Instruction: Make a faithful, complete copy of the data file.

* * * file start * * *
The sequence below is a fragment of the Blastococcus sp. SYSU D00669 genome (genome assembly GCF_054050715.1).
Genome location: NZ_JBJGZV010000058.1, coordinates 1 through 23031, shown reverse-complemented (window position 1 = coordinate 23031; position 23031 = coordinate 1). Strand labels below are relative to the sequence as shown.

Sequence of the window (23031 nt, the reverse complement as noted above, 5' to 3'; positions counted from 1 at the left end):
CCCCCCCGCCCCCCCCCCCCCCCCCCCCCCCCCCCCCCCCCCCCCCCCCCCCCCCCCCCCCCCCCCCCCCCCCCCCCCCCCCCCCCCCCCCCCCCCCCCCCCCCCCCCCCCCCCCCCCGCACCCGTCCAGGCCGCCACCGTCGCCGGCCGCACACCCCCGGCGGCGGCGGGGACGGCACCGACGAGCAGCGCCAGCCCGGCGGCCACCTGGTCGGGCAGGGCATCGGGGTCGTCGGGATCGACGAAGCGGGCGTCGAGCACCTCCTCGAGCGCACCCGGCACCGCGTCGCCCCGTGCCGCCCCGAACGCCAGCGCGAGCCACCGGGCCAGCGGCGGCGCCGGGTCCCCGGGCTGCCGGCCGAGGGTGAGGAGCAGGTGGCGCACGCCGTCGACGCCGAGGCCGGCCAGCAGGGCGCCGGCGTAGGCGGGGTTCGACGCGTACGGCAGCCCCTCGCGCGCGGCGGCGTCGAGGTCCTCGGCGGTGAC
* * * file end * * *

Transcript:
The sequence below is a fragment of the Blastococcus sp. SYSU D00669 genome (genome assembly GCF_054050715.1).
Genome location: NZ_JBJGZV010000058.1, coordinates 1 through 23031, shown reverse-complemented (window position 1 = coordinate 23031; position 23031 = coordinate 1). Strand labels below are relative to the sequence as shown.

Sequence of the window (23031 nt, the reverse complement as noted above, 5' to 3'; positions counted from 1 at the left end):
CCCCCCCGCCCCCCCCCCCCCCCCCCCCCCCCCCCCCCCCCCCCCCCCCCCCCCCCCCCCCCCCCCCCCCCCCCCCCCCCCCCCCCCCCCCCCCCCCCCCCCCCCCCCCCCCCCCCCCGCACCCGTCCAGGCCGCCACCGTCGCCGGCCGCACACCCCCGGCGGCGGCGGGGACGGCACCGACGAGCAGCGCCAGCCCGGCGGCCACCTGGTCGGGCAGGGCATCGGGGTCGTCGGGATCGACGAAGCGGGCGTCGAGCACCTCCTCGAGCGCACCCGGCACCGCGTCGCCCCGTGCCGCCCCGAACGCCAGCGCGAGCCACCGGGCCAGCGGCGGCGCCGGGTCCCCGGGCTGCCGGCCGAGGGTGAGGAGCAGGTGGCGCACGCCGTCGACGCCGAGGCCGGCCAGCAGGGCGCCGGCGTAGGCGGGGTTCGACGCGTACGGCAGCCCCTCGCGCGCGGCGGCGTCGAGGTCCTCGGCGGTGAC